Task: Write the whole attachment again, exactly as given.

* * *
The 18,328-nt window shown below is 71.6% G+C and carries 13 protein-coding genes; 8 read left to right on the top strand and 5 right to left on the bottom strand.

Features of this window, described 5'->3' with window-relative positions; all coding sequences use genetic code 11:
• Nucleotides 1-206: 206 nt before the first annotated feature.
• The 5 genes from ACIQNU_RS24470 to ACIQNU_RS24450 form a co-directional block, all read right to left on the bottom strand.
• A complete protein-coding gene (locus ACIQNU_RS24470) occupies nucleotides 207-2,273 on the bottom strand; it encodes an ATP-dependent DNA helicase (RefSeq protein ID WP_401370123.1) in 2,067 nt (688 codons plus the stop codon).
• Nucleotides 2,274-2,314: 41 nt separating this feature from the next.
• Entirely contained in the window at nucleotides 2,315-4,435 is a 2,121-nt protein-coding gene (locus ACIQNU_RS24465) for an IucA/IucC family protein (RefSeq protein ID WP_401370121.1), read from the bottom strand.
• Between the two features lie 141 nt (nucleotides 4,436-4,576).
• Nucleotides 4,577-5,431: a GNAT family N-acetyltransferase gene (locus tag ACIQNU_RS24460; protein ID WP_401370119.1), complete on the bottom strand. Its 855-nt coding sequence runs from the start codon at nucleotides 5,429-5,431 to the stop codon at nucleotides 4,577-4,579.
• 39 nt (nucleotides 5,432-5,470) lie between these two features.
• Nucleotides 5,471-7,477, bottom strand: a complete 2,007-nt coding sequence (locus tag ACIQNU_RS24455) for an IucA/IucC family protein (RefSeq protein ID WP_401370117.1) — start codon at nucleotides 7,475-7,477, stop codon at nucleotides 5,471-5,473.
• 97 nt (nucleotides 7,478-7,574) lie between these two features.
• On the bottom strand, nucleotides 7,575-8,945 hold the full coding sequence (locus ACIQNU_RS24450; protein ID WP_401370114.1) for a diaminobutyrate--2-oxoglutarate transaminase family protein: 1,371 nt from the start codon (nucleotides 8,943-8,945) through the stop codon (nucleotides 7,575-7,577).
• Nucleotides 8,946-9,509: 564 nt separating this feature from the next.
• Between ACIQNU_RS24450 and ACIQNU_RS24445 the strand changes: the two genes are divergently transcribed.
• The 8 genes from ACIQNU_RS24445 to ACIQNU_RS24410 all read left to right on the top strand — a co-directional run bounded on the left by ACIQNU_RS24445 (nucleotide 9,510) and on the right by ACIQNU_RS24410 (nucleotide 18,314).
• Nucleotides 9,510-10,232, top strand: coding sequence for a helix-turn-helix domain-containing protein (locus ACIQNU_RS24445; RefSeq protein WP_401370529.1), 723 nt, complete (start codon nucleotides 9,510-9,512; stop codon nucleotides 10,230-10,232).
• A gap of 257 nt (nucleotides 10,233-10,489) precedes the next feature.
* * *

The 18,328-nt window shown below is 71.6% G+C and carries 13 protein-coding genes; 8 read left to right on the top strand and 5 right to left on the bottom strand.

Features of this window, described 5'->3' with window-relative positions; all coding sequences use genetic code 11:
• Nucleotides 1-206: 206 nt before the first annotated feature.
• The 5 genes from ACIQNU_RS24470 to ACIQNU_RS24450 form a co-directional block, all read right to left on the bottom strand.
• A complete protein-coding gene (locus ACIQNU_RS24470) occupies nucleotides 207-2,273 on the bottom strand; it encodes an ATP-dependent DNA helicase (RefSeq protein ID WP_401370123.1) in 2,067 nt (688 codons plus the stop codon).
• Nucleotides 2,274-2,314: 41 nt separating this feature from the next.
• Entirely contained in the window at nucleotides 2,315-4,435 is a 2,121-nt protein-coding gene (locus ACIQNU_RS24465) for an IucA/IucC family protein (RefSeq protein ID WP_401370121.1), read from the bottom strand.
• Between the two features lie 141 nt (nucleotides 4,436-4,576).
• Nucleotides 4,577-5,431: a GNAT family N-acetyltransferase gene (locus tag ACIQNU_RS24460; protein ID WP_401370119.1), complete on the bottom strand. Its 855-nt coding sequence runs from the start codon at nucleotides 5,429-5,431 to the stop codon at nucleotides 4,577-4,579.
• 39 nt (nucleotides 5,432-5,470) lie between these two features.
• Nucleotides 5,471-7,477, bottom strand: a complete 2,007-nt coding sequence (locus tag ACIQNU_RS24455) for an IucA/IucC family protein (RefSeq protein ID WP_401370117.1) — start codon at nucleotides 7,475-7,477, stop codon at nucleotides 5,471-5,473.
• 97 nt (nucleotides 7,478-7,574) lie between these two features.
• On the bottom strand, nucleotides 7,575-8,945 hold the full coding sequence (locus ACIQNU_RS24450; protein ID WP_401370114.1) for a diaminobutyrate--2-oxoglutarate transaminase family protein: 1,371 nt from the start codon (nucleotides 8,943-8,945) through the stop codon (nucleotides 7,575-7,577).
• Nucleotides 8,946-9,509: 564 nt separating this feature from the next.
• Between ACIQNU_RS24450 and ACIQNU_RS24445 the strand changes: the two genes are divergently transcribed.
• The 8 genes from ACIQNU_RS24445 to ACIQNU_RS24410 all read left to right on the top strand — a co-directional run bounded on the left by ACIQNU_RS24445 (nucleotide 9,510) and on the right by ACIQNU_RS24410 (nucleotide 18,314).
• Nucleotides 9,510-10,232, top strand: coding sequence for a helix-turn-helix domain-containing protein (locus ACIQNU_RS24445; RefSeq protein WP_401370529.1), 723 nt, complete (start codon nucleotides 9,510-9,512; stop codon nucleotides 10,230-10,232).
• A gap of 257 nt (nucleotides 10,233-10,489) precedes the next feature.